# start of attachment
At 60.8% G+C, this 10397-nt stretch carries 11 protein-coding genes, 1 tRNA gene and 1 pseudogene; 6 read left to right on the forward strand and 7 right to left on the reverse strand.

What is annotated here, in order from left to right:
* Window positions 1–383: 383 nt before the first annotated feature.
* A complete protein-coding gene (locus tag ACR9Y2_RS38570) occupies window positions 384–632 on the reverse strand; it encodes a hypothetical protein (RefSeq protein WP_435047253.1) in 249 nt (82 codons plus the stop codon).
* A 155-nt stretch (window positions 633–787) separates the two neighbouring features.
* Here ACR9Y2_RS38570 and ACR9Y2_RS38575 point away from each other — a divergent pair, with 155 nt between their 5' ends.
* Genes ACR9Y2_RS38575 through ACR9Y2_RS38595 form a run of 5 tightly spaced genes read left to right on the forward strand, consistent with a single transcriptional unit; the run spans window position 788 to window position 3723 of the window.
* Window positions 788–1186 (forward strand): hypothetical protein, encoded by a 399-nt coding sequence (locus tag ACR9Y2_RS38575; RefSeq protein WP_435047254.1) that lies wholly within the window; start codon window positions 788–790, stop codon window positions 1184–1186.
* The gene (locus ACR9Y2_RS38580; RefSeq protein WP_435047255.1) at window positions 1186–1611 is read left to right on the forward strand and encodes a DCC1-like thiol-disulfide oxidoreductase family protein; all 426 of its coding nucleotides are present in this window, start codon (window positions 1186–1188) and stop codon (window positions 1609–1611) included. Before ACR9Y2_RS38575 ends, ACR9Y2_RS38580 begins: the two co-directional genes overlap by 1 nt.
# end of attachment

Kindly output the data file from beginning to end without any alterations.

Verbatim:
At 60.8% G+C, this 10397-nt stretch carries 11 protein-coding genes, 1 tRNA gene and 1 pseudogene; 6 read left to right on the forward strand and 7 right to left on the reverse strand.

What is annotated here, in order from left to right:
* Window positions 1–383: 383 nt before the first annotated feature.
* A complete protein-coding gene (locus tag ACR9Y2_RS38570) occupies window positions 384–632 on the reverse strand; it encodes a hypothetical protein (RefSeq protein WP_435047253.1) in 249 nt (82 codons plus the stop codon).
* A 155-nt stretch (window positions 633–787) separates the two neighbouring features.
* Here ACR9Y2_RS38570 and ACR9Y2_RS38575 point away from each other — a divergent pair, with 155 nt between their 5' ends.
* Genes ACR9Y2_RS38575 through ACR9Y2_RS38595 form a run of 5 tightly spaced genes read left to right on the forward strand, consistent with a single transcriptional unit; the run spans window position 788 to window position 3723 of the window.
* Window positions 788–1186 (forward strand): hypothetical protein, encoded by a 399-nt coding sequence (locus tag ACR9Y2_RS38575; RefSeq protein WP_435047254.1) that lies wholly within the window; start codon window positions 788–790, stop codon window positions 1184–1186.
* The gene (locus ACR9Y2_RS38580; RefSeq protein WP_435047255.1) at window positions 1186–1611 is read left to right on the forward strand and encodes a DCC1-like thiol-disulfide oxidoreductase family protein; all 426 of its coding nucleotides are present in this window, start codon (window positions 1186–1188) and stop codon (window positions 1609–1611) included. Before ACR9Y2_RS38575 ends, ACR9Y2_RS38580 begins: the two co-directional genes overlap by 1 nt.